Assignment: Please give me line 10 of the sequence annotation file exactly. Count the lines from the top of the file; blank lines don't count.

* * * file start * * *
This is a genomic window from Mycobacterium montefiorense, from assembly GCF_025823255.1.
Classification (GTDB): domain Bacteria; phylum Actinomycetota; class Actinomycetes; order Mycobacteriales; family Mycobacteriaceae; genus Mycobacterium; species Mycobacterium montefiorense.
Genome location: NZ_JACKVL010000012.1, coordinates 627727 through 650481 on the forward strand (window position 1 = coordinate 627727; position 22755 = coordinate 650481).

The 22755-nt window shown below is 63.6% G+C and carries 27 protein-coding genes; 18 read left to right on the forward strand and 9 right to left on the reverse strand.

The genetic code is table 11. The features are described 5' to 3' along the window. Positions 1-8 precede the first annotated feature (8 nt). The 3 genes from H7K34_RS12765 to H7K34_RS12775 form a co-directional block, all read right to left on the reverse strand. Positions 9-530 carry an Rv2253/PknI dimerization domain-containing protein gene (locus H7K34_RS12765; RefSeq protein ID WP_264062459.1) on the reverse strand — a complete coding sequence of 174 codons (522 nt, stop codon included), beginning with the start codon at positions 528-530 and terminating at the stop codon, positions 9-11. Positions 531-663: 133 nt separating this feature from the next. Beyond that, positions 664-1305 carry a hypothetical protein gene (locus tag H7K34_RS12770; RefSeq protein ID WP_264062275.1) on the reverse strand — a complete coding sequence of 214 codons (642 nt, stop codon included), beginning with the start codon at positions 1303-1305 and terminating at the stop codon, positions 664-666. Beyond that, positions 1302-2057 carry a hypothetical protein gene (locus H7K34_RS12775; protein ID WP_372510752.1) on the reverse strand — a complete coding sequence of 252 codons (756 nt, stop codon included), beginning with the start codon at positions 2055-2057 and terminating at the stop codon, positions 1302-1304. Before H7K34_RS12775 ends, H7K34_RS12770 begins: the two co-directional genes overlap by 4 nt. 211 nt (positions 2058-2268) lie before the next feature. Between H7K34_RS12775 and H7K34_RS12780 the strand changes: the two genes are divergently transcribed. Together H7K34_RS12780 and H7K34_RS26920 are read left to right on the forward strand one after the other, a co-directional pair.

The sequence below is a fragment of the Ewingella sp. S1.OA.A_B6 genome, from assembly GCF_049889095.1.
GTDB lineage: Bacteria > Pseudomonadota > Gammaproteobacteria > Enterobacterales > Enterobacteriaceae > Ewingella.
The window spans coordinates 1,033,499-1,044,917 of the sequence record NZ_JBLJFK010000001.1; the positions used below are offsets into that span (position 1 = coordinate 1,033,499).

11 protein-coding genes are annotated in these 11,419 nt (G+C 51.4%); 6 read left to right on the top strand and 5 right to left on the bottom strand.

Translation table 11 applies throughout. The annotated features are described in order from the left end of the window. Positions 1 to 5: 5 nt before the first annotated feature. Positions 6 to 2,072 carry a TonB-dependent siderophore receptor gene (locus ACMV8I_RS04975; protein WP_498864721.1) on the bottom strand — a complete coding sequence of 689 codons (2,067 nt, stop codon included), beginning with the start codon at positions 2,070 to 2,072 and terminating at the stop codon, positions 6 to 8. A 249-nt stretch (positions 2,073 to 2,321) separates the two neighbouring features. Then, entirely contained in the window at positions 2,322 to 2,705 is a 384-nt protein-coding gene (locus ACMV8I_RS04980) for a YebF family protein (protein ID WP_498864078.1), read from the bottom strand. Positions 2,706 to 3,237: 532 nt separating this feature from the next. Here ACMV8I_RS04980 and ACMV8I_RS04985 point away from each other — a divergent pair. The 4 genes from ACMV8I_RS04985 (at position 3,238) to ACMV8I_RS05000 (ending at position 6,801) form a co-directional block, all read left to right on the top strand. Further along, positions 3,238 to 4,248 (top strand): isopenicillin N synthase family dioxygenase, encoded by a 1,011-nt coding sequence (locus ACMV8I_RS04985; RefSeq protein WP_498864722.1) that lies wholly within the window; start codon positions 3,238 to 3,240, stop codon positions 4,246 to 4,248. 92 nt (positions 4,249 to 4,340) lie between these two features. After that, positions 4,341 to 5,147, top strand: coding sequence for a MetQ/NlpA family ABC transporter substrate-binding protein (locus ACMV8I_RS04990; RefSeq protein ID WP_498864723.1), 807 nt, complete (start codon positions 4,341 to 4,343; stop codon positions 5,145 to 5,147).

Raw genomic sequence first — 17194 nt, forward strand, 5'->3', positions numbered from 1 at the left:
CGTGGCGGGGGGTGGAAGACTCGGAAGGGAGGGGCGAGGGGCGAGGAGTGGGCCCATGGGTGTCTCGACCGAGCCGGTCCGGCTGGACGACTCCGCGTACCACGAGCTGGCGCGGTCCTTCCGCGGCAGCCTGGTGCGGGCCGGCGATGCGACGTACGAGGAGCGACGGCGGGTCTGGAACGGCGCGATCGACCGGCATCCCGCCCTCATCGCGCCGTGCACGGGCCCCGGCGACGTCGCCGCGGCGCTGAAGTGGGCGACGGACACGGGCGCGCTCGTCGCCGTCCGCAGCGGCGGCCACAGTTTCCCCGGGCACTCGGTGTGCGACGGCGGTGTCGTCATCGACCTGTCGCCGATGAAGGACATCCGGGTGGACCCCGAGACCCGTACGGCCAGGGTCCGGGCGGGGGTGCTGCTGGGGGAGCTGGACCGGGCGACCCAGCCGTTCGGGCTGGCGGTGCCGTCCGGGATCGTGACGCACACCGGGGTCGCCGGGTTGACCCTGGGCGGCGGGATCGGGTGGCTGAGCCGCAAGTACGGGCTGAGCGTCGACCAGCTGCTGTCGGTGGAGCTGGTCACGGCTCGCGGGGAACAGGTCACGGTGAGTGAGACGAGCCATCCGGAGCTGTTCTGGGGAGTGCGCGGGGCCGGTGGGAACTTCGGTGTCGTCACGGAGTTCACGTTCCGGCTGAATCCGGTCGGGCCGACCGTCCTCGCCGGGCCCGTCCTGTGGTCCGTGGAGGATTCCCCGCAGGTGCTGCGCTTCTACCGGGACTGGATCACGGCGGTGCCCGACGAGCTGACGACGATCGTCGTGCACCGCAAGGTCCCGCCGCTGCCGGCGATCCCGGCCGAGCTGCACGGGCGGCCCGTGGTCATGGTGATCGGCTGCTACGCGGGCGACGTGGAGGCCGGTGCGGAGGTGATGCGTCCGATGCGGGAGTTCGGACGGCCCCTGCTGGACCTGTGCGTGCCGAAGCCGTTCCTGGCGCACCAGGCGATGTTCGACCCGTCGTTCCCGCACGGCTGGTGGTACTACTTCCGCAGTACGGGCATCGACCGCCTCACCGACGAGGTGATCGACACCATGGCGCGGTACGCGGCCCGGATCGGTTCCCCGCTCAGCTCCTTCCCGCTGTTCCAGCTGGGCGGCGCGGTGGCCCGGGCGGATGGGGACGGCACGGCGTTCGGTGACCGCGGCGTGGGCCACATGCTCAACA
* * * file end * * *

Translation table 11 applies throughout. The annotated features are described in order from the left end of the window. Positions 1 to 5: 5 nt before the first annotated feature. Positions 6 to 2,072 carry a TonB-dependent siderophore receptor gene (locus ACMV8I_RS04975; protein WP_498864721.1) on the bottom strand — a complete coding sequence of 689 codons (2,067 nt, stop codon included), beginning with the start codon at positions 2,070 to 2,072 and terminating at the stop codon, positions 6 to 8. A 249-nt stretch (positions 2,073 to 2,321) separates the two neighbouring features. Then, entirely contained in the window at positions 2,322 to 2,705 is a 384-nt protein-coding gene (locus ACMV8I_RS04980) for a YebF family protein (protein ID WP_498864078.1), read from the bottom strand. Positions 2,706 to 3,237: 532 nt separating this feature from the next. Here ACMV8I_RS04980 and ACMV8I_RS04985 point away from each other — a divergent pair. The 4 genes from ACMV8I_RS04985 (at position 3,238) to ACMV8I_RS05000 (ending at position 6,801) form a co-directional block, all read left to right on the top strand. Further along, positions 3,238 to 4,248 (top strand): isopenicillin N synthase family dioxygenase, encoded by a 1,011-nt coding sequence (locus ACMV8I_RS04985; RefSeq protein WP_498864722.1) that lies wholly within the window; start codon positions 3,238 to 3,240, stop codon positions 4,246 to 4,248. 92 nt (positions 4,249 to 4,340) lie between these two features. After that, positions 4,341 to 5,147, top strand: coding sequence for a MetQ/NlpA family ABC transporter substrate-binding protein (locus ACMV8I_RS04990; RefSeq protein ID WP_498864723.1), 807 nt, complete (start codon positions 4,341 to 4,343; stop codon positions 5,145 to 5,147).